Awareness, Health

Can We Solve the Obesity Epidemic?

Obesity is a hot topic in the health and wellness arena.  In my recent research for a class discussion, I found 100,000+ peer reviewed articles written on the subject just in the past decade.  It’s a well known fact obesity has become a significant crisis in the United States.  Take a quick look below at the growth of obesity rates in the past twenty years.  From less than 20% to approximately 36% of the nation is obese!!

 

Image credit to stateofobesity.org

Let’s not forget the children, our future.  The most current stats show 1 in 5 of children ages 6 to 19 yrs is obese! I find it disheartening to see kids who are overweight because they are at a higher risk for chronic diseases.1 However, while it still remains a major issue, there is positive progress. In the past several years, the percentage of children affected decreased.

Please help in continuing the decreasing trend!  Educate yourself and your community to help our children thrive!

Image from CDC.gov

Back to my class discussion.  This previous week was the first week of my spring semester as a graduate student to earn an MS degree in Exercise Science and Health Promotions with a concentration in Wellness Coaching.  I know very wordy but I’m excited to be on this path!  Our instructor posed the question “Share Why you think there is an Obesity Epidemic and Provide Original Ideas on how to reverse the situation.”

The first part of the question was easy enough to answer because of the thousands of research articles available to point as to what caused our nation to to be almost 36.5% obese.2  You can probably take a guess as well without having to look at the supporting evidence.

But before I present to you the two glaring reasons why we’re in this state of epidemic, let’s define the term OBESITY.  Obesity is defined as the measure of excessive body fat considered healthy relative to the height of the individual.  However since body fat is not simple to measure and can be costly, the next best measurement is the Body Mass Index or BMI.  BMI is 30 or greater for a person to be considered obese.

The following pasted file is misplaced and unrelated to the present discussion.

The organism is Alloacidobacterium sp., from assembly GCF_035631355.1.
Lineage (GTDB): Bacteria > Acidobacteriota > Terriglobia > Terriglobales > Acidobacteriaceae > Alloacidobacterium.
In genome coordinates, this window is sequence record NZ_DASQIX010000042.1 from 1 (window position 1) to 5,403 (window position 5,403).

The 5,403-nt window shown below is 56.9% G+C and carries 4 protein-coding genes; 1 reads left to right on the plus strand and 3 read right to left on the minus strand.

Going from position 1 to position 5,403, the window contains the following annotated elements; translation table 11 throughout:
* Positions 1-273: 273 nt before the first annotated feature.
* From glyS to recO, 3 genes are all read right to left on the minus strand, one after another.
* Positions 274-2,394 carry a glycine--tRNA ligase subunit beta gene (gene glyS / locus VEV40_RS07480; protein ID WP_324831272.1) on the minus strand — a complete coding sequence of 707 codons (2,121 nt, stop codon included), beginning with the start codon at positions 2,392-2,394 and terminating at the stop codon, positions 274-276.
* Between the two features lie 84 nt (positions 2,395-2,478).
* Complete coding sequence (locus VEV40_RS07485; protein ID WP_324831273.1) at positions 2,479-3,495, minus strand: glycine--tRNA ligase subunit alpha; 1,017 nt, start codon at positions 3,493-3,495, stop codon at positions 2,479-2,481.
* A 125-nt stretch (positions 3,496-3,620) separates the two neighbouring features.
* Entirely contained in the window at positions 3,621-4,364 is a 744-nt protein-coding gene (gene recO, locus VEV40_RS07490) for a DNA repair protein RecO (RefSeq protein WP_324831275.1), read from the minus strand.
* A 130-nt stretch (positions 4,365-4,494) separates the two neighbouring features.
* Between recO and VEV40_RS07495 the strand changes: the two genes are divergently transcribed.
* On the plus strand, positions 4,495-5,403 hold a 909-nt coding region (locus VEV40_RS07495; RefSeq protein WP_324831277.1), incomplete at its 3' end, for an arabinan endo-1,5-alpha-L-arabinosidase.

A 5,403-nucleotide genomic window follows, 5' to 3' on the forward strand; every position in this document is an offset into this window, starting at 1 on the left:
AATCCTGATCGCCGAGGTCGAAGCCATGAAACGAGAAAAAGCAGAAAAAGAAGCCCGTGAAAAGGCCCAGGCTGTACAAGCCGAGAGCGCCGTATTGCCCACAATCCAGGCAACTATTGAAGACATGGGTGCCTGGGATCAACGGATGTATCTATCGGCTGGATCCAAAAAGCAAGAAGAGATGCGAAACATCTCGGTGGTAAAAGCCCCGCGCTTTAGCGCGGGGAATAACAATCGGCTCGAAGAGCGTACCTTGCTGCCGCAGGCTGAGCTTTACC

Why is there an Obesity Epidemic?

I’m sure the healthy practices for children above (which should also be applied to adults) gave you a clue of some of the causes of the obesity epidemic.   There are many causes of obesity from genetics to medications to psychological issues, as well as socioeconomic factors but the two major factors many have cited in their research as well as in my class discussion are –

LACK OF PHYSICAL ACTIVITY

POOR NUTRITIONAL CHOICES

Technological advances have created a population engaged in sedentary behaviors.  We spend more time now staring at a screen whether it’s a computer, smartphone or television rather than time outdoors for movement and play.  We rely more on transportation to shuttle us everywhere we go, even at a short distance.4  Here is the current statistic according to StateofObesity.org regarding physical activity:

Among American adults, 80 percent do not meet the government’s physical activity recommendations for aerobic and muscle strengthening and 60 percent are not sufficiently active to achieve health benefits.

On the other end is the unhealthy eating habits brought on by the Standard American Diet (SAD) composed of processed foods high in fat (the bad type as in fast foods) and sugar with only a small quantities of fruits and vegetables.  Only 11% of the US consumed the USDA recommended guidelines of 2 servings of fruit and 3 servings of vegetables daily. 5  If you’re interested in knowing the state-by-state percentages of fruit and vegetable consumption, check out this page on State of Obesity: State Rates of Fruit and Vegetable Consumption

How to Reverse this Crisis?

Coming up with an original idea was more complicated to answer.  A number of programs are already instituted to combat this epidemic. However, obesity remains high in the U.S.  We still have more work to do.

So here’s my OUTRAGEOUS proposition –

You know how every box of cigarette requires a warning label?

SURGEON GENERAL’S WARNING: Smoking Causes Lung Cancer, Heart Disease, Emphysema, And May Complicate Pregnancy. Quitting Smoking Now Greatly Reduces Serious Risks to Your Health.  Smoking By Pregnant Women May Result in Fetal Injury, Premature Birth, And Low Birth Weight.Cigarette Smoke Contains Carbon Monoxide.